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Schrader Valve thread size?

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Schrader Valve thread size?

Unread postAuthor: simonr » Mon Aug 07, 2006 2:54 pm

Anyone know that the thread size is for the bore the schrader insert screws in to is?

I found a reference to the size of the outer stem of a cycle/car valve, but I would prefer to make the whole thing!

I have a plan for a small CoAx gun, using full pressure CO2. It uses a piston type valve with the schrader to allow gas to flow in one direction through the piston to fill the reservoir.

Another schrader will be used to depressurise the void behind the piston for firing.

Any ideas much appreciated.

Si
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Unread postAuthor: djt » Mon Aug 07, 2006 2:57 pm

you do know you have to push the tiny bar in the middle of the schrader down to allow air to pass through it dont you? you need a small check valve.
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Unread postAuthor: simonr » Mon Aug 07, 2006 3:12 pm

I had hoped, with enough pressure, it would act as a check valve without pressing the pin?

Si
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Unread postAuthor: djt » Mon Aug 07, 2006 3:57 pm

im not sure if it would work that way. i guess it could with enough pressure but it would take alot.

why dont you just make a sort of check valve? drill a an equilization hole in the piston then cover the side you dont want air coming back out of with a flap of rubber or something strong. that way when you fill it the air will easilly push the flap up and get into the chamber through the hole, but when it tries to get back out when you open the other valve to fire it, the flap will stop the air from coming through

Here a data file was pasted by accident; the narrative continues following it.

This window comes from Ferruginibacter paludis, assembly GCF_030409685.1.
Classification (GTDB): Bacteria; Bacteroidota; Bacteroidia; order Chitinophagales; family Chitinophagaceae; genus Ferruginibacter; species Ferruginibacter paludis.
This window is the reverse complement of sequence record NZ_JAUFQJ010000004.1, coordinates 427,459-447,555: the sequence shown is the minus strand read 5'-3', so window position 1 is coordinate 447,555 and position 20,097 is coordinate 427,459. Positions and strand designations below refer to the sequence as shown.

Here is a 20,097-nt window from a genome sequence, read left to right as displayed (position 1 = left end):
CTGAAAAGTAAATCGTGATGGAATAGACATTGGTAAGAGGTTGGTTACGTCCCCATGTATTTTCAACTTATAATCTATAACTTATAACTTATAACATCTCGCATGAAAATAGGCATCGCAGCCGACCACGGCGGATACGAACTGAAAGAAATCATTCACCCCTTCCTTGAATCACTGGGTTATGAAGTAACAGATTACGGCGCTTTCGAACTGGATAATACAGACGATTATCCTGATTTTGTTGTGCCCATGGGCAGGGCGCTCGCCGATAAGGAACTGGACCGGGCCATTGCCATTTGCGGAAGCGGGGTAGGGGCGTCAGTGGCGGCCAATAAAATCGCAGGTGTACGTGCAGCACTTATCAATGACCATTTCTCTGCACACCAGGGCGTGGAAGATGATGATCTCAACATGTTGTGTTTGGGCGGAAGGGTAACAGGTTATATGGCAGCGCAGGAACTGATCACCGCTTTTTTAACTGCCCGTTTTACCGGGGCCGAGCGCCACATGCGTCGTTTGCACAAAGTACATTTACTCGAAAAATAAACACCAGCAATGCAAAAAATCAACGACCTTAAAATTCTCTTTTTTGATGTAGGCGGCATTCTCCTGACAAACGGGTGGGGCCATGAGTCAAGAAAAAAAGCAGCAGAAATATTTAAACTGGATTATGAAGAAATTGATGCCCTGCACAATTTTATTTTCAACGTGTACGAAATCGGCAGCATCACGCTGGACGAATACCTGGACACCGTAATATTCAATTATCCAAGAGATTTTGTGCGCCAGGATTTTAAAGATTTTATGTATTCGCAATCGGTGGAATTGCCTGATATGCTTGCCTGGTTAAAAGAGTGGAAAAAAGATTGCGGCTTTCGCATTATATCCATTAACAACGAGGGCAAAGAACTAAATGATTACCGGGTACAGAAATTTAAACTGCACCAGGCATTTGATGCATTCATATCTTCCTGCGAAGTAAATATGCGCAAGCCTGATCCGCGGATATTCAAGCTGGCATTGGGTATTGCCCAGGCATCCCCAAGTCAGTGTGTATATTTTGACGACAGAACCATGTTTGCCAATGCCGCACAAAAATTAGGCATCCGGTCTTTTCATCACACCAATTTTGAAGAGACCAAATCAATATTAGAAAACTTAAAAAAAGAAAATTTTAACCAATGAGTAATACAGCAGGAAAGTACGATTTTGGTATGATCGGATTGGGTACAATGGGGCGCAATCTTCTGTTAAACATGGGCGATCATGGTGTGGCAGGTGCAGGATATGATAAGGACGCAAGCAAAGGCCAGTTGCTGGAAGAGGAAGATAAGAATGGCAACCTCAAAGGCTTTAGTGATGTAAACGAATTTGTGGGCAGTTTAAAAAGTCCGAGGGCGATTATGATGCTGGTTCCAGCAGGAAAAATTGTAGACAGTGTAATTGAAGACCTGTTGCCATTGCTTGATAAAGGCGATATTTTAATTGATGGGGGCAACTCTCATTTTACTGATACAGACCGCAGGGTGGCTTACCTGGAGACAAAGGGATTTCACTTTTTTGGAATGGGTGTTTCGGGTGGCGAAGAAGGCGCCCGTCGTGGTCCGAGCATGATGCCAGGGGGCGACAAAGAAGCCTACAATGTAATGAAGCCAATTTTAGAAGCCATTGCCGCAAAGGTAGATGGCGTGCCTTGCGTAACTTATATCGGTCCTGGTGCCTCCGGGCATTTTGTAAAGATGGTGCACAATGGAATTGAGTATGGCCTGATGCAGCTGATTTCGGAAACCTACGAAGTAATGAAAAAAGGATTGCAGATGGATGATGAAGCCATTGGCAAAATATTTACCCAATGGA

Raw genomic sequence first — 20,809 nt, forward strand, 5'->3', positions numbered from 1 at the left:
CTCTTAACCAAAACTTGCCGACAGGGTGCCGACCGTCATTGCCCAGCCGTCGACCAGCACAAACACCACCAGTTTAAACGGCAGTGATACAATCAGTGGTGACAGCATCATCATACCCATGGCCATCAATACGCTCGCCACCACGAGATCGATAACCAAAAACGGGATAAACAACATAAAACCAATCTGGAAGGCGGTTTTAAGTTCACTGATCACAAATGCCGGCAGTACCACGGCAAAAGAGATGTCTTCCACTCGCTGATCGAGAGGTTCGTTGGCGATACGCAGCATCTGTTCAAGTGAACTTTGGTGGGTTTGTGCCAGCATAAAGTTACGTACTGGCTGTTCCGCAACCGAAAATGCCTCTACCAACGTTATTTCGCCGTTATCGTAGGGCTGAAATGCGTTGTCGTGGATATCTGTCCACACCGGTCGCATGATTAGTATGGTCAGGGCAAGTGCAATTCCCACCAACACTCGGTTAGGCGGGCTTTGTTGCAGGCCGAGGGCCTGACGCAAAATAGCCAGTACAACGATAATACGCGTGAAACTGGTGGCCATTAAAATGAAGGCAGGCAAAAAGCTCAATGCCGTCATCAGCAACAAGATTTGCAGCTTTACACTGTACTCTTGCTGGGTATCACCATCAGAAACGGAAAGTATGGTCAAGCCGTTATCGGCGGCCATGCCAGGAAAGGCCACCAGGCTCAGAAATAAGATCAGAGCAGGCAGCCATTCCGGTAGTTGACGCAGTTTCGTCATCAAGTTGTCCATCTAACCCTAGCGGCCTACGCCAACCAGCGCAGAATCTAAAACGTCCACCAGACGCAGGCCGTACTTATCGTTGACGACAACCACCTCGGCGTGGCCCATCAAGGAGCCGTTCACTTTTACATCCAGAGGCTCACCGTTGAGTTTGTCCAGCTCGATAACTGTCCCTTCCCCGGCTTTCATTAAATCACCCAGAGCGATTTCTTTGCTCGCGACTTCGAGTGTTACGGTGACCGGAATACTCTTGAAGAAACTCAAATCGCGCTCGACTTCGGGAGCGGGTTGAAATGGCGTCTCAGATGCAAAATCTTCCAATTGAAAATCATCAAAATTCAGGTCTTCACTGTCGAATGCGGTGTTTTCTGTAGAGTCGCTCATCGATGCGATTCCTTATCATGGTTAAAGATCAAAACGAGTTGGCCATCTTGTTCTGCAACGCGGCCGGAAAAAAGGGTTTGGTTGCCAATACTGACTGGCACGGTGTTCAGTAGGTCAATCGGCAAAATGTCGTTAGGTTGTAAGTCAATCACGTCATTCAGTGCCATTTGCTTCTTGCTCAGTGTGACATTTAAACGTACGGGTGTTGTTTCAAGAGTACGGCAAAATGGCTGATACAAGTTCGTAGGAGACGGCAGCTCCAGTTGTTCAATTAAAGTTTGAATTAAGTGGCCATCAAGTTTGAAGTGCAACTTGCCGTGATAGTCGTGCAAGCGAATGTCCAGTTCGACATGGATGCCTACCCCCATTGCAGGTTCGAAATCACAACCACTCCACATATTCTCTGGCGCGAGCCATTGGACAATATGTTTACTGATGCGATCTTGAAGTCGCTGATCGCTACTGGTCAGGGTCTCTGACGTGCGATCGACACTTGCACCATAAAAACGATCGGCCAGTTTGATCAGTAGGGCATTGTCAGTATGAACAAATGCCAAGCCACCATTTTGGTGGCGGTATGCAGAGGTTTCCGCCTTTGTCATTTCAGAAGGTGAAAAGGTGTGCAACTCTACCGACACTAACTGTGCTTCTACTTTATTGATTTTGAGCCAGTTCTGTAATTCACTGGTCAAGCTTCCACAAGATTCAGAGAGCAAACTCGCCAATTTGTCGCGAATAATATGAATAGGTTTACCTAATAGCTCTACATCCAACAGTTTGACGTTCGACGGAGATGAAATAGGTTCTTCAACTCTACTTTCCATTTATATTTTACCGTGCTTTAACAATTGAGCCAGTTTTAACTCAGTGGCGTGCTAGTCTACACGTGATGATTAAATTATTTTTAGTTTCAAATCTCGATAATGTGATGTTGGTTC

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Unread postAuthor: simonr » Mon Aug 07, 2006 4:59 pm

I've had a reasonable amount of experience building piston & similar type valves.
Image
What I'm planning is something which operates using full pressure (750 psi or so) Carbon Dioxide.

Although it is certainly possible, it's hard to prevent liquid CO2 entering the reservoir / valve.

That presents two problems for a rubber (and a lot of metal) flap valves. They are hard pressed to take the pressure and they tend to freeze. Once frozen, they very often snap.

Schrader valves (for whatever reason) seem to operate pretty well at high pressures and rarely fail at low temperatures.

Si
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Unread postAuthor: djt » Mon Aug 07, 2006 5:08 pm

ohh. i forgot about the whole 750 psi thing. im not sure about the valve opening though. you will just have to test it i guess. you could figure it out if you knew the surface area of part in the schrader valve you have to push down to let air through and how many pounds of force it took to open the valve. it would be hard to find the surface area of the middle part of the schrader though.

i like the looks of that cannon by the way!
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Unread postAuthor: chosen_way » Wed Aug 09, 2006 2:29 am

couldnt you just get the end off one of the thinggs you screw into the schrader
valve and use that? just buy a check valve seems to be the best idea.
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Unread postAuthor: simonr » Wed Aug 09, 2006 5:20 am

I tested such a valve - and it took 60psi to force it to open - which is probably too much.

I'll instead just use a ball-bearing in a counter-bored hole in the piston.